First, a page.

|Date:||30 March 2018|
The practical take-away from this post is that if you’re ever trying to debug serial communications with a device that — against all tradition — only transmits when the Data Terminal Ready line is clear (devices should normally do the opposite: transmit only when Data Terminal Ready is set), then never run stty on the serial port to double-check your settings.
Because stty turns Data Terminal Ready back on. Without even asking you!
So the device will never communicate with you, and you may very nearly conclude that your device is broken before you happen to remove the stty call and see the device finally work. So that’s the take-away. But the full story is a bit longer.
After a recent marathon two-day coding session left my wrists aching slightly, I decided to look for an alternative keyboard for tasks like browsing documentation and catching up on email. While I will always want the bandwidth of a full two-handed keyboard when composing text, I decided to try out my old Twiddler keyboard for browsing, since Gmail shortcuts should be easy enough to type with one hand.
The Twiddler keyboard uses chords to allow a single hand to produce all the keystrokes possible on a typical keyboard. You press a combination of buttons, instead of just one, to type a single letter or symbol. Normal keyboards issue a letter or symbol the moment you put a key down. But because a chording keyboard doesn’t know the complete chord until all your fingers are down, it waits until the moment you finish and lift a finger back up to type the character corresponding to that chord.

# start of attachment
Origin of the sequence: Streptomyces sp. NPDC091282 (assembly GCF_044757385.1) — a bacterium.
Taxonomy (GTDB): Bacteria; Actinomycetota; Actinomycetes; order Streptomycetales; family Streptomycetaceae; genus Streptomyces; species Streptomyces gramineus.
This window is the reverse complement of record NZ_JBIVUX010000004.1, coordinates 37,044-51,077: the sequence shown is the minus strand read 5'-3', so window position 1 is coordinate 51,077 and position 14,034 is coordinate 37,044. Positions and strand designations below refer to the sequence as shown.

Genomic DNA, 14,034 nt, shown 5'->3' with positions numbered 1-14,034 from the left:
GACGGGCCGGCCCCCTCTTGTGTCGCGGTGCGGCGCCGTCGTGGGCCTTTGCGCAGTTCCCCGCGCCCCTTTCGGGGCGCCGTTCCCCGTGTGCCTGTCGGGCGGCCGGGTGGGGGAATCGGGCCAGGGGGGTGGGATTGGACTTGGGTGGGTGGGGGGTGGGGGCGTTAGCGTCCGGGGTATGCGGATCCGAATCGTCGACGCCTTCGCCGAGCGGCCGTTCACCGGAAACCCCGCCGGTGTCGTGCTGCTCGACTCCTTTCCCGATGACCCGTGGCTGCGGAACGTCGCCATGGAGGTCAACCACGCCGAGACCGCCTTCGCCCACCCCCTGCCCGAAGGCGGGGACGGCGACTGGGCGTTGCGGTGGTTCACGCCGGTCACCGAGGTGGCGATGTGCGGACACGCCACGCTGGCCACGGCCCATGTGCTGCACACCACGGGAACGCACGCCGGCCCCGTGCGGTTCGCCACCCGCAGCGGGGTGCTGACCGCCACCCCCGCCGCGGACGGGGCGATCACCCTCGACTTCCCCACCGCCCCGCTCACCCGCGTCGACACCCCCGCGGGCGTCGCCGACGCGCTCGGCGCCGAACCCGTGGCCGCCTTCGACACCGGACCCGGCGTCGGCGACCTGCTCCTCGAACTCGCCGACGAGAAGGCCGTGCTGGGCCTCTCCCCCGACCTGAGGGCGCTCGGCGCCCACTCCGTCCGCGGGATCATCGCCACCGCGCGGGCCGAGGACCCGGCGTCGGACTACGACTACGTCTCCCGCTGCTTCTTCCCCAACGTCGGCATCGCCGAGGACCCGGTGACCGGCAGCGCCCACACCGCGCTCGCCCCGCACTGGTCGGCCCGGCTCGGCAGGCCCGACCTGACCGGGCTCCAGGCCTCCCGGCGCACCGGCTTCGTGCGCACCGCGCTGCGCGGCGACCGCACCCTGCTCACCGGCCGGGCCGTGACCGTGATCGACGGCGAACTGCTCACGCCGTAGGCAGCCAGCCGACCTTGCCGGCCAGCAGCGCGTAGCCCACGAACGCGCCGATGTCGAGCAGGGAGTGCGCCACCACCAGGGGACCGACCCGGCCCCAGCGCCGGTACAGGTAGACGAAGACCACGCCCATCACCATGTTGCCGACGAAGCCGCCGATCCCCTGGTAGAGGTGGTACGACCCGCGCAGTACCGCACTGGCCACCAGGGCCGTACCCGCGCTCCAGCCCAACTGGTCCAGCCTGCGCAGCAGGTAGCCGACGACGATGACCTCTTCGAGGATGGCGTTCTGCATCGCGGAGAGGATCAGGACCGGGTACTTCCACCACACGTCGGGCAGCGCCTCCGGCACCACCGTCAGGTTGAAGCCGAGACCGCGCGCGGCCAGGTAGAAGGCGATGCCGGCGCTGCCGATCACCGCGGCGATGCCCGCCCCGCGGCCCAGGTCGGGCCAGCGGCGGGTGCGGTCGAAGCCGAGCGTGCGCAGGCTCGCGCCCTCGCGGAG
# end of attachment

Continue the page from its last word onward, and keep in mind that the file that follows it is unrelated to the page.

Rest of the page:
I disliked the Twiddler’s native keyboard mapping, so I came up with my own mapping that I named “TabSpace” and that’s still available from my old projects page:
It may surprise you to learn that even though I’m the author of a custom Twiddler keyboard map renowned for its efficiency, I never wound up using the Twiddler much. I bought it in grad school when I was briefly interested in wearable computing — back when that meant running Emacs in a glasses-mounted display powered by a computer in an over-the-shoulder satchel. I wound up interested in other forms of mobile computing after my workplace issued me a Palm V. I realized that I preferred a mobile experience that could be stashed away in a pocket to a device that would be constantly intruding in my line of sight.
So pulling the old Twiddler back out for browsing email seemed like a great chance to finally use the device. The first surprise was the reminder that its cables are quite a bit different from those of a modern keyboard:
It took a few tries to remember why the Twiddler needs two connectors. The Twiddler design constraints seem to have been:
I wasn’t able to connect the Twiddler to my laptop. While I found a small PS/2-to-USB converter in a drawer, that left the Twiddler without any way to communicate. To both give it power and also receive data, I had to move over to my Linux desktop — apparently the last computer in the entire house with a serial port. This means I’ll stand at its monitor to check my email instead of sitting in the easy chair. While I’m not as comfortable or productive when I try writing code at a standing desk, it should be fine for reading email.
After several increasingly obscure Google searches — it always amazes me how little of the late 1990s seems to survive in searchable form — I found two extant open source drivers for the original Twiddler.
The old general purpose mouse (gpm) daemon has not only survived the long years but features a sporadically active GitHub repository and includes the Twiddler among the serial mice it supports. However, it appears that gpm can only broadcast mouse events (motion and mouse button clicks) to the X Windows system — not keystrokes, which it can only offer to the bare Linux console. This of course makes perfect sense for a daemon that’s really designed as a mouse driver, not a keyboard driver.